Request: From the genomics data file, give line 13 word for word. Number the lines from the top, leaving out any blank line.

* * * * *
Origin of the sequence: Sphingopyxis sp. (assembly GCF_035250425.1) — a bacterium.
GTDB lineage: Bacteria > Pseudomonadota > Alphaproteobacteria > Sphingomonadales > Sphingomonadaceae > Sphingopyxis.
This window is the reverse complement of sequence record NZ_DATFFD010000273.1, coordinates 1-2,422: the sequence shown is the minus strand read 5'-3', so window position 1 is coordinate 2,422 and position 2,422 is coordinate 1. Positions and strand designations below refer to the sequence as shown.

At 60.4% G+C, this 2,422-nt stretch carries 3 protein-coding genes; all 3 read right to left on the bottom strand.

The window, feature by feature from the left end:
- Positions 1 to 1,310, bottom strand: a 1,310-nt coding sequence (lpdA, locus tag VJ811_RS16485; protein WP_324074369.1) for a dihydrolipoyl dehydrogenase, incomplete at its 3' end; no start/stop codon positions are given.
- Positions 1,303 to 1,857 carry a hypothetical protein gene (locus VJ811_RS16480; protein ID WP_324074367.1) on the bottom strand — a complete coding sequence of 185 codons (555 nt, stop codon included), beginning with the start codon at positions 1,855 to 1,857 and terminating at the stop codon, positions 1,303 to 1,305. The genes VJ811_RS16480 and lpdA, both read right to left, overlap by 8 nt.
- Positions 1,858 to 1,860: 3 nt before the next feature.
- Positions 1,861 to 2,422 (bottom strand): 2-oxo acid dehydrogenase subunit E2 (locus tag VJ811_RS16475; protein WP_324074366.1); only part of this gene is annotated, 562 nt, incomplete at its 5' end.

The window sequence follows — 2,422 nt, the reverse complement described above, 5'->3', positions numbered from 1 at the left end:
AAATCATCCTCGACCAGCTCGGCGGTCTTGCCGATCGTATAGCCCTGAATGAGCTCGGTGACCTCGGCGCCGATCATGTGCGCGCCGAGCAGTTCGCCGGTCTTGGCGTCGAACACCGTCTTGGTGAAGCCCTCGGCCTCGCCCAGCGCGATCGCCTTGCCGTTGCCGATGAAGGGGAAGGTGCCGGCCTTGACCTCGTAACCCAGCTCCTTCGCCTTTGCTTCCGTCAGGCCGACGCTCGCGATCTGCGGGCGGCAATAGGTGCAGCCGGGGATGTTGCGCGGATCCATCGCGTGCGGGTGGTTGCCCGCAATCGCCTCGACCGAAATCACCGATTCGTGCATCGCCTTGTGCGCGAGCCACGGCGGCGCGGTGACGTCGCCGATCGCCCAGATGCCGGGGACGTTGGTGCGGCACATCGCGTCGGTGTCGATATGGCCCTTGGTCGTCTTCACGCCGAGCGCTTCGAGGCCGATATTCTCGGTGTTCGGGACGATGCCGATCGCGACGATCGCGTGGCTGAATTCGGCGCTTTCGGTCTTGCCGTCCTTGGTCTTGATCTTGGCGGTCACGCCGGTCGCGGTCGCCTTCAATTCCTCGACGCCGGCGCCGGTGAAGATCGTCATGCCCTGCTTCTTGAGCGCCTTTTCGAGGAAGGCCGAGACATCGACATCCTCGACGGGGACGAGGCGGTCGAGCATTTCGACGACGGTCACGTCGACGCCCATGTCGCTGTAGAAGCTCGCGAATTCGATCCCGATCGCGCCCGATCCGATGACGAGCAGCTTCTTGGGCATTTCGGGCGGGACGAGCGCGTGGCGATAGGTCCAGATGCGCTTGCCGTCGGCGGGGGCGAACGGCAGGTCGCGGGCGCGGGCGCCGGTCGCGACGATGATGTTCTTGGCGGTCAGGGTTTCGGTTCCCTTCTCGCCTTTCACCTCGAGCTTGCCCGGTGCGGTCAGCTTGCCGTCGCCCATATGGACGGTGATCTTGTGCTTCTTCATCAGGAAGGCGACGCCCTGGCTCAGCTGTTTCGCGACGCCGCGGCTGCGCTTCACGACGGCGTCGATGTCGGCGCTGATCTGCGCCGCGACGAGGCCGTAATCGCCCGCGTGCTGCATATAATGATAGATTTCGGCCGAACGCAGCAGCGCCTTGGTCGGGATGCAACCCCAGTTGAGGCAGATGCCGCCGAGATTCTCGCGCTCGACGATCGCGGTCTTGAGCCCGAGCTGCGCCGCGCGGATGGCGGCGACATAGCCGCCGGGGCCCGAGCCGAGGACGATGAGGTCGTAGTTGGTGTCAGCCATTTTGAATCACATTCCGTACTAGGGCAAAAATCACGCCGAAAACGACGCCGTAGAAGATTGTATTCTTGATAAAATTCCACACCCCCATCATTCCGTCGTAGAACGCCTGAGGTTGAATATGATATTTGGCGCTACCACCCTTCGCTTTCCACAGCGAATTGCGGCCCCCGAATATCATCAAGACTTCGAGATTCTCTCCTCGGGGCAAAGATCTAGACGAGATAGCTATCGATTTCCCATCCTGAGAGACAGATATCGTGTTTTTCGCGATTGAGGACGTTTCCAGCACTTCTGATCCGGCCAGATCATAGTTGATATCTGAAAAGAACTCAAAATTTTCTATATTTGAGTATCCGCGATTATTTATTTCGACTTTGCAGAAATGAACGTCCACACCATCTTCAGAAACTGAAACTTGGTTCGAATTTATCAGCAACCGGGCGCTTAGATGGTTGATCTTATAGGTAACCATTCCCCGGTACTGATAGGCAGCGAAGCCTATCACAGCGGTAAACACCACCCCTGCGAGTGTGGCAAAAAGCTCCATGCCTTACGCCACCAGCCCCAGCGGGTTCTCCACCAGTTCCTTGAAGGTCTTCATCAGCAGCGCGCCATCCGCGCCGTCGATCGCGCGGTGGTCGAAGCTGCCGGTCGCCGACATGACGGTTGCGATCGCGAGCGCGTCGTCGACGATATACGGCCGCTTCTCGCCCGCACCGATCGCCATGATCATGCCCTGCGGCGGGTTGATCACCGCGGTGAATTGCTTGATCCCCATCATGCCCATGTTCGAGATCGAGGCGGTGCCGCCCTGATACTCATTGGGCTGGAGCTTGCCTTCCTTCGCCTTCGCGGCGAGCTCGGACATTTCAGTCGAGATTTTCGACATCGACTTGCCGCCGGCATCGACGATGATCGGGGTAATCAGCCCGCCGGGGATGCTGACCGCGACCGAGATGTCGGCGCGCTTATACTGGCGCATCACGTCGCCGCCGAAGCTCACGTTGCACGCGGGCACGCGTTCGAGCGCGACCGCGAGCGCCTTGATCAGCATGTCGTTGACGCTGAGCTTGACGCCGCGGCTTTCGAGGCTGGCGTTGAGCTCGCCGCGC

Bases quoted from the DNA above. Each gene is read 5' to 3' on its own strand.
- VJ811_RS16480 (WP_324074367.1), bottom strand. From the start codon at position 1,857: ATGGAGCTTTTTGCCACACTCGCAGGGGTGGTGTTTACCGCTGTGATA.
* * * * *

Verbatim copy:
- VJ811_RS16480 (WP_324074367.1), bottom strand. From the start codon at position 1,857: ATGGAGCTTTTTGCCACACTCGCAGGGGTGGTGTTTACCGCTGTGATA.